It becomes clear that Evans' rise to the top of the industry is not only due to his take charge and gutsy personality but also his uncanny future vision. At the same time Evans was beginning his career at Paramount in the the mid to late 60's, the youth movement across the country was in full bloom. There was clearly a "new guard" vs "old guard" mentality in Hollywood that
was emerging. Unlike a lot of producers at the time, Evans was smart enough to find and attract the young writers, directors and actors who began to make up the "New Hollywood" in the late 60's and early 70's. With movies like "The Godfather", "Love Story"(he ended up marrying star Ali McGraw), "The Odd Couple", and "Chinatown", Evans moved Paramount from last to first in annual ticket sales.
If Evans' story had stopped in 1975, he would have already been a legend in Hollywood. Unfortunately, in Hollywood, what goes up always comes down, and Evans was no exception. Admitting that prior to the 70's, he rarely drank, Evans tells his story of how he became one of many cocaine victims during the decade and was, ultimately, shunned by Hollwood for years. To make matters worse, by the time the mid- 80's rolled around, Evans' name was being conected to a drug related murder in which he was never a suspect.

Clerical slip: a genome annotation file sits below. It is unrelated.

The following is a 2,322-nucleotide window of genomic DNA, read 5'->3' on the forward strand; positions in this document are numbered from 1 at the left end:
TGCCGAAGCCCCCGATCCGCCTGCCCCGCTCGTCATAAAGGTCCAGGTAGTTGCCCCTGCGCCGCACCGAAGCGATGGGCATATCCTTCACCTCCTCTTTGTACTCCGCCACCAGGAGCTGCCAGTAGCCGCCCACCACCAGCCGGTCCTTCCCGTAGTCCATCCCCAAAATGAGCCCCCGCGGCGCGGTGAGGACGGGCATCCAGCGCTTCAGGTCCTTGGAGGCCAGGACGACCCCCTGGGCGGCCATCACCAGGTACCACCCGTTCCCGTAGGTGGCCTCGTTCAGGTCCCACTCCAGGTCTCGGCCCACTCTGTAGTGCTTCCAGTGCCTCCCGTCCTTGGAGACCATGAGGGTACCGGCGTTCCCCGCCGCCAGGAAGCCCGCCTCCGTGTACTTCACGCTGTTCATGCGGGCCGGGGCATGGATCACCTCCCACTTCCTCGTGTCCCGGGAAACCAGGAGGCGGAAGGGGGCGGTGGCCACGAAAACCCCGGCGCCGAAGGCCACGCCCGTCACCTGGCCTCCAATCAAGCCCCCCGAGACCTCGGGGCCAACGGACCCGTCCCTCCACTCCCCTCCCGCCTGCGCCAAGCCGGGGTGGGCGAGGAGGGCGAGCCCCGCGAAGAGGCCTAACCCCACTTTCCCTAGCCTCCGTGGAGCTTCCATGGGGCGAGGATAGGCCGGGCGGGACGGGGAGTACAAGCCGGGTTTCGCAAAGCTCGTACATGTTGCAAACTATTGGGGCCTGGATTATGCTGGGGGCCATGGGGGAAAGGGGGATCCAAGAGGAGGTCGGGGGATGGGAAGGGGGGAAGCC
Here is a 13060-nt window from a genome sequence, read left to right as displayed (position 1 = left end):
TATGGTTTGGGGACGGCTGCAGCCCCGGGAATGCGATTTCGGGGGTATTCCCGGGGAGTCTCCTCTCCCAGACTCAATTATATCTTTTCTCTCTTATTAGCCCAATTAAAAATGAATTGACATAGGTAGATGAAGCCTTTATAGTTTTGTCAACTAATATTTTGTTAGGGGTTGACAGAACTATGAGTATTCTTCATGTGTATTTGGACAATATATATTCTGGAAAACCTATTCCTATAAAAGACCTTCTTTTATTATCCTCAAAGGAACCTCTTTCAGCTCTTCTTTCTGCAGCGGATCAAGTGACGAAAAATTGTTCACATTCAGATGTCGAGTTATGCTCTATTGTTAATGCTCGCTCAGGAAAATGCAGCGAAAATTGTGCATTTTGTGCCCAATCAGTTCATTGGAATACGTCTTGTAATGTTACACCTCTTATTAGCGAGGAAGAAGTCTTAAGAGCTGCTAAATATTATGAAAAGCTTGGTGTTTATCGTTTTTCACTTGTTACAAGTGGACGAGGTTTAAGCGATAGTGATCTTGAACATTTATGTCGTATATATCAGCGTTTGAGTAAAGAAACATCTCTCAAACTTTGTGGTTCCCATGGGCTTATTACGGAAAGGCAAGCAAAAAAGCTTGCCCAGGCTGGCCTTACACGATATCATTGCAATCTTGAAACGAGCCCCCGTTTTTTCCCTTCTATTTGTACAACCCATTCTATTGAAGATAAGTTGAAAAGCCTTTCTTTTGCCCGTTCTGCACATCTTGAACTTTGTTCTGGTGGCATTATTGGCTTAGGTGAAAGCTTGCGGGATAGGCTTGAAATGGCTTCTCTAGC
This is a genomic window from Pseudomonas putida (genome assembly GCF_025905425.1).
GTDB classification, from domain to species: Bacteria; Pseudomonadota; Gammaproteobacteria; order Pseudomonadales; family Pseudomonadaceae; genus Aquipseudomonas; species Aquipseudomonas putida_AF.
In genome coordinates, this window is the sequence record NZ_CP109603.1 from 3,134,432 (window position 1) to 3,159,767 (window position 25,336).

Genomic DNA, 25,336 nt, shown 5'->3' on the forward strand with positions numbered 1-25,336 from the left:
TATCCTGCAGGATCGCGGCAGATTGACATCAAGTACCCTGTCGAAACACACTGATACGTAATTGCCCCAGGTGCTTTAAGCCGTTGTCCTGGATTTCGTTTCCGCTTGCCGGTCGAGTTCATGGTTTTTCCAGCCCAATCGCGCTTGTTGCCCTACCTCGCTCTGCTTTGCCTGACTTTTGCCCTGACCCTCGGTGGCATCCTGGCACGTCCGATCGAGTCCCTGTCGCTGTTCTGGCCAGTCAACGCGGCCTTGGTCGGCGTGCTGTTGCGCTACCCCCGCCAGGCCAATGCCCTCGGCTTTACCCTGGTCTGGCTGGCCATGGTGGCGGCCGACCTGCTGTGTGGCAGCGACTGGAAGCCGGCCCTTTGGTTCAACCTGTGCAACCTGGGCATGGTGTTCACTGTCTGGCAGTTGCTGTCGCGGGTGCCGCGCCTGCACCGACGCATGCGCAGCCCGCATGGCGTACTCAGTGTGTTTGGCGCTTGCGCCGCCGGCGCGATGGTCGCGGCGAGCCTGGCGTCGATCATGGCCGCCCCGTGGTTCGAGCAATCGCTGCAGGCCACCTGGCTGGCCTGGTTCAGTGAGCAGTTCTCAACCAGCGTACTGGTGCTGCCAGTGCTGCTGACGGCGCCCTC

All these details are told with fascinating intensity by Evan as he narrates his life story over a surreal montage of still vintage photos and videos. One of things I love about this movie is how honest Evans is with himself. Yes, he may seem cocky or pompous, however, there is a very clear self-depreciating attitude thought out the film as well. He is also not afraid to have some of his contempt(justified or not)spill forward. His famous conflicts with director Francis Ford Coppola are now Hollywood folklore and are documented here(when receiving his Academy Award at the Oscars for "The Godfather", Coppola "forgot" to thank the producer).
After viewing the "The Kid Stays In The Picture", I began to wonder why I loved it so much. I grew up in the 80's and 90's and I didn't really know much about Evans until I read Peter Biskind's masterpiece, "Easy Riders, Raging Bulls". That book, along with this film, records an incredible age in Hollywood that exisited in the late 60's and 70's. An age where the films that were produced were films bursting energy and creativity which we have not seen since that time. Producers, directors, actors and other involved wanted to make money but they also wanted to make smart, cutting edge films that didn't always conform. Today, with marketing at the center of the creative element in today's films, conforming is now the desired result. "The Kid Stays In The Picture" recalls a brief period of time in Hollywood when that wasn't so.
Note: Watch the credits of this movie. Dustin Hoffman does an amusing Robert Evans bit.
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on May 26, 2003
Although one would think that the life story of Robert Evans would only be worthy of an E! profile, it makes for a very entertaining documentary that had every right to be released in the theatres.